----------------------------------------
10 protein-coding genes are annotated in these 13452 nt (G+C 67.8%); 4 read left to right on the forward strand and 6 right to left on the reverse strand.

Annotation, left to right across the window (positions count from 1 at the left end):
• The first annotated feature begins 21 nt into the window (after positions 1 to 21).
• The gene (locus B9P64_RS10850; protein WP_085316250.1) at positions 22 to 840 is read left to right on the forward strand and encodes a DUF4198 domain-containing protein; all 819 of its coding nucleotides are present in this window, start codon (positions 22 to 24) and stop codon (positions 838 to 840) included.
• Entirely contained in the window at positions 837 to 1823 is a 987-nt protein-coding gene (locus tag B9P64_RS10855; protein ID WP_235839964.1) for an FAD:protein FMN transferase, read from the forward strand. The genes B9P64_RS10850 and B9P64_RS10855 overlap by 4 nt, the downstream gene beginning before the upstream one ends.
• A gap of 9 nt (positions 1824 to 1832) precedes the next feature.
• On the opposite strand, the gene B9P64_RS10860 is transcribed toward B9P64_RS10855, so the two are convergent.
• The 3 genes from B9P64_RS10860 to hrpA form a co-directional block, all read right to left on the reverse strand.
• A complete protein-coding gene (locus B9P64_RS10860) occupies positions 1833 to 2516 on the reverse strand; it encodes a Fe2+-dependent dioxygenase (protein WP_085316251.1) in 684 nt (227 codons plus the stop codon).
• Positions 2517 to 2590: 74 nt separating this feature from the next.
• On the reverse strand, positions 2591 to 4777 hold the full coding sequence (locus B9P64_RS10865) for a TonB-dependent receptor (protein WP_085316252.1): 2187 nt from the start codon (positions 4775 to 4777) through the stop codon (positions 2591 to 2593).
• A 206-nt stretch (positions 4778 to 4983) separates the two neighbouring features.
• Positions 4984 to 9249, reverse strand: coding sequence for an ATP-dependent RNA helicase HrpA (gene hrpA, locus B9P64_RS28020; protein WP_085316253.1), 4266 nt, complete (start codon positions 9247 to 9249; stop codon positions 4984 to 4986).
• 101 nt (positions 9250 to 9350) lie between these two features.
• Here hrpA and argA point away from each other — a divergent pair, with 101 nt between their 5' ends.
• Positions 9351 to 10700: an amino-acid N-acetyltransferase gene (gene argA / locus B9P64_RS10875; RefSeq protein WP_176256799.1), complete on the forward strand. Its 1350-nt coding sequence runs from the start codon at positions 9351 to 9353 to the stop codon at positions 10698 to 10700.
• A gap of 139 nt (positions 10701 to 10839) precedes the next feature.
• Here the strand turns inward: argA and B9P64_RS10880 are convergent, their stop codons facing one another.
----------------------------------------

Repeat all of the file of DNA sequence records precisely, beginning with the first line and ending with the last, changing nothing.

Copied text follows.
10 protein-coding genes are annotated in these 13452 nt (G+C 67.8%); 4 read left to right on the forward strand and 6 right to left on the reverse strand.

Annotation, left to right across the window (positions count from 1 at the left end):
• The first annotated feature begins 21 nt into the window (after positions 1 to 21).
• The gene (locus B9P64_RS10850; protein WP_085316250.1) at positions 22 to 840 is read left to right on the forward strand and encodes a DUF4198 domain-containing protein; all 819 of its coding nucleotides are present in this window, start codon (positions 22 to 24) and stop codon (positions 838 to 840) included.
• Entirely contained in the window at positions 837 to 1823 is a 987-nt protein-coding gene (locus tag B9P64_RS10855; protein ID WP_235839964.1) for an FAD:protein FMN transferase, read from the forward strand. The genes B9P64_RS10850 and B9P64_RS10855 overlap by 4 nt, the downstream gene beginning before the upstream one ends.
• A gap of 9 nt (positions 1824 to 1832) precedes the next feature.
• On the opposite strand, the gene B9P64_RS10860 is transcribed toward B9P64_RS10855, so the two are convergent.
• The 3 genes from B9P64_RS10860 to hrpA form a co-directional block, all read right to left on the reverse strand.
• A complete protein-coding gene (locus B9P64_RS10860) occupies positions 1833 to 2516 on the reverse strand; it encodes a Fe2+-dependent dioxygenase (protein WP_085316251.1) in 684 nt (227 codons plus the stop codon).
• Positions 2517 to 2590: 74 nt separating this feature from the next.
• On the reverse strand, positions 2591 to 4777 hold the full coding sequence (locus B9P64_RS10865) for a TonB-dependent receptor (protein WP_085316252.1): 2187 nt from the start codon (positions 4775 to 4777) through the stop codon (positions 2591 to 2593).
• A 206-nt stretch (positions 4778 to 4983) separates the two neighbouring features.
• Positions 4984 to 9249, reverse strand: coding sequence for an ATP-dependent RNA helicase HrpA (gene hrpA, locus B9P64_RS28020; protein WP_085316253.1), 4266 nt, complete (start codon positions 9247 to 9249; stop codon positions 4984 to 4986).
• 101 nt (positions 9250 to 9350) lie between these two features.
• Here hrpA and argA point away from each other — a divergent pair, with 101 nt between their 5' ends.
• Positions 9351 to 10700: an amino-acid N-acetyltransferase gene (gene argA / locus B9P64_RS10875; RefSeq protein WP_176256799.1), complete on the forward strand. Its 1350-nt coding sequence runs from the start codon at positions 9351 to 9353 to the stop codon at positions 10698 to 10700.
• A gap of 139 nt (positions 10701 to 10839) precedes the next feature.
• Here the strand turns inward: argA and B9P64_RS10880 are convergent, their stop codons facing one another.